The polychaeta of Canada: Exploring diversity and distribution paterns using DNA barcodes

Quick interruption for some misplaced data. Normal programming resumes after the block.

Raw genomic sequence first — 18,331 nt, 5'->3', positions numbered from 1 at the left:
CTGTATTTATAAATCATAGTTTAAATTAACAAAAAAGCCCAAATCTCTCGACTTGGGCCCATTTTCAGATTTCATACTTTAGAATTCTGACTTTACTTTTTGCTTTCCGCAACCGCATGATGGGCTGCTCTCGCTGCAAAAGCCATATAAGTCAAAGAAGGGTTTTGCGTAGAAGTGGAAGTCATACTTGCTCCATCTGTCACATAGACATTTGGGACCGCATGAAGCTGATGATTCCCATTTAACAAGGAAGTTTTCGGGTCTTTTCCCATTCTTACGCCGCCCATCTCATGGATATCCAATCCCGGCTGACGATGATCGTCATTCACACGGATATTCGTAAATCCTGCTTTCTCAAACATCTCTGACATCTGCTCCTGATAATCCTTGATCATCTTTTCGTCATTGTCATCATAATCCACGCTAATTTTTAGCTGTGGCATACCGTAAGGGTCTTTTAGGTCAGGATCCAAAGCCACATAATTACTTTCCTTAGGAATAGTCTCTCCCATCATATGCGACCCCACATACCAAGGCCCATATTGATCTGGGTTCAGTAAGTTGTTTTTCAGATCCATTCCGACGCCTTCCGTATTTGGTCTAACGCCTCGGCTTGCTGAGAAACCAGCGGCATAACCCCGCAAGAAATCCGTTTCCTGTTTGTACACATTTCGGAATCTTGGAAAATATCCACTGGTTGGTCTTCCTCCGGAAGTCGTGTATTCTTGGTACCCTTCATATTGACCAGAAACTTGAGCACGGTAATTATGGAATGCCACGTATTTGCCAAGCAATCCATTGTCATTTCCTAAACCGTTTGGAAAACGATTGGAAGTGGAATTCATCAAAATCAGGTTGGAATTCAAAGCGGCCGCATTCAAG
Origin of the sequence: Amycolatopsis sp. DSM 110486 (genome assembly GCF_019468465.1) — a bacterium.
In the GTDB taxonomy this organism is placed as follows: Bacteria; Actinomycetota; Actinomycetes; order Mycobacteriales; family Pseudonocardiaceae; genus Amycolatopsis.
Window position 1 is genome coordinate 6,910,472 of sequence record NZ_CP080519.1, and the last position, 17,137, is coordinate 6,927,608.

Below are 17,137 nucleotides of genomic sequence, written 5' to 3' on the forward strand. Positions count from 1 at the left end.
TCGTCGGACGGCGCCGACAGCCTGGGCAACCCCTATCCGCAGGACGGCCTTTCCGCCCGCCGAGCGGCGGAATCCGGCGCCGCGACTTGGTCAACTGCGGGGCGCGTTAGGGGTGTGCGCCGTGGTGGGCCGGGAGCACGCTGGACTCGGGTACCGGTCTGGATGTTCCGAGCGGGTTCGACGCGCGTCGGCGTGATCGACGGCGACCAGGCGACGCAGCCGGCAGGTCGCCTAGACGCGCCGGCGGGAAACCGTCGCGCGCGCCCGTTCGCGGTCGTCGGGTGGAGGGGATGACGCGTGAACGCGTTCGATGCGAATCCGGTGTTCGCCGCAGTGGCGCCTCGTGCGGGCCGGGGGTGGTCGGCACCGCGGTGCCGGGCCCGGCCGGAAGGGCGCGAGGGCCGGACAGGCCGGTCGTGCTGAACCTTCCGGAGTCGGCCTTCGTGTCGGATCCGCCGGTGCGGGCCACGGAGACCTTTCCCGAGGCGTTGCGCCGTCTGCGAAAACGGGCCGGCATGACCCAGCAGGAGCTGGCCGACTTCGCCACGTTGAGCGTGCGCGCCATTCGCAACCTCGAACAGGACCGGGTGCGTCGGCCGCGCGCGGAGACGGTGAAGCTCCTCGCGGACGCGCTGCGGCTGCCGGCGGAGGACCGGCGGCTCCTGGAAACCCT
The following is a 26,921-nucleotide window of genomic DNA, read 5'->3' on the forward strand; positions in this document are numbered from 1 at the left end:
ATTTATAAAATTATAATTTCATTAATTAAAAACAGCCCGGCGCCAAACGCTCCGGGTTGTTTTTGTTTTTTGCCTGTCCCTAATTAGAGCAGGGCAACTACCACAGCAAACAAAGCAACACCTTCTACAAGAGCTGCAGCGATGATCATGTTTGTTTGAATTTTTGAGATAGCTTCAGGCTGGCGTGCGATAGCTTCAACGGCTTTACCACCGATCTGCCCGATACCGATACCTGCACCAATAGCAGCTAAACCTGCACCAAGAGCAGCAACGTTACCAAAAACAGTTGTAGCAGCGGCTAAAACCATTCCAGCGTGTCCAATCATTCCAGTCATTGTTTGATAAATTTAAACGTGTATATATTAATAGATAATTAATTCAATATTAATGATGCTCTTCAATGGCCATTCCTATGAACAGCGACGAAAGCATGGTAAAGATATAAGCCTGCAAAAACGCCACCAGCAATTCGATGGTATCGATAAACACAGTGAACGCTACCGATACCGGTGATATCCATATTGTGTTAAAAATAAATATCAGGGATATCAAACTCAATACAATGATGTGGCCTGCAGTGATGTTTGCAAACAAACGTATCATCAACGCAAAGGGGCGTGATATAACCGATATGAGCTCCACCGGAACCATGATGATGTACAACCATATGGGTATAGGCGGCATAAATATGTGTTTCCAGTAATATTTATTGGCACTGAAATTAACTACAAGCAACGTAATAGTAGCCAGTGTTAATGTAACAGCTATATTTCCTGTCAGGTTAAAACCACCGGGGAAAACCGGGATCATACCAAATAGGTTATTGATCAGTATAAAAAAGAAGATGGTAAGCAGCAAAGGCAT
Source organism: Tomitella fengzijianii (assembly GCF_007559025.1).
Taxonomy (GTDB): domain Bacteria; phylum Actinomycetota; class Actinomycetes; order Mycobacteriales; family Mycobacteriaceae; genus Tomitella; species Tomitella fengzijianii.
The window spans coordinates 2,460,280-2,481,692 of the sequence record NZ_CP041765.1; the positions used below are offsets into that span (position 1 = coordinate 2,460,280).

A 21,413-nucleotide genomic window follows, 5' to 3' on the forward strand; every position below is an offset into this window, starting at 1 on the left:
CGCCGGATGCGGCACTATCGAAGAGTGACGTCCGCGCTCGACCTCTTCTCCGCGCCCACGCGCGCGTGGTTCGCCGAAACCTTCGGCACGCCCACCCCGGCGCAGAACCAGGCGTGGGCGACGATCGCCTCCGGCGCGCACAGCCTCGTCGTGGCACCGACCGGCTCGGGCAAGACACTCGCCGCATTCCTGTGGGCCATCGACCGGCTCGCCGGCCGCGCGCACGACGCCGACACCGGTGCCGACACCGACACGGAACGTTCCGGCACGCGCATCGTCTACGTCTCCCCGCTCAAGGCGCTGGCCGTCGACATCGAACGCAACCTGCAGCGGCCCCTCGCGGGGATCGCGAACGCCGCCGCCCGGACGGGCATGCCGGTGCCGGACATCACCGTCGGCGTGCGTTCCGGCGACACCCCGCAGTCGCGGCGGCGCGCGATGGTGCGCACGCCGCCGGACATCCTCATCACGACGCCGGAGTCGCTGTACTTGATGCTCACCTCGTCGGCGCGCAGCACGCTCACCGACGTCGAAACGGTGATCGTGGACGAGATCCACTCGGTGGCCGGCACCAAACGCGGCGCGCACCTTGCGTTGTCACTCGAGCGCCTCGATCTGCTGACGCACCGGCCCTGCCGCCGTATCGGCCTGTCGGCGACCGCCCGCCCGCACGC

This thesis investigates the diversity and distribution of polychaetes from Canadian marine waters employing both morphological (literature reports) and molecular (mtDNA) approaches. Collation of species reports from the literature indicated that nearly 15% of the 1,023 Canadian polychaete species occur in all three of Canada's oceans. In contrast, DNA barcode analysis of these widespread species indicated that most were species complexes. Barcode analysis of 333 provisional polychaete species revealed 40 times more sequence divergence between than within species, and extensive cryptic diversity in 36 morphospecies. Further examination of genetic discontinuities between Pacific and Atlantic-Arctic sister taxa indicated that periodic ice retreats during the Pleistocene enabled multiple migrations of polychaete species across the Bering Strait, ultimately increasing polychaete diversity in Canada. This thesis demonstrates the utility of DNA barcoding as a tool for species identification in polychaetes and for illuminating evolutionary and biogeographic patterns among species.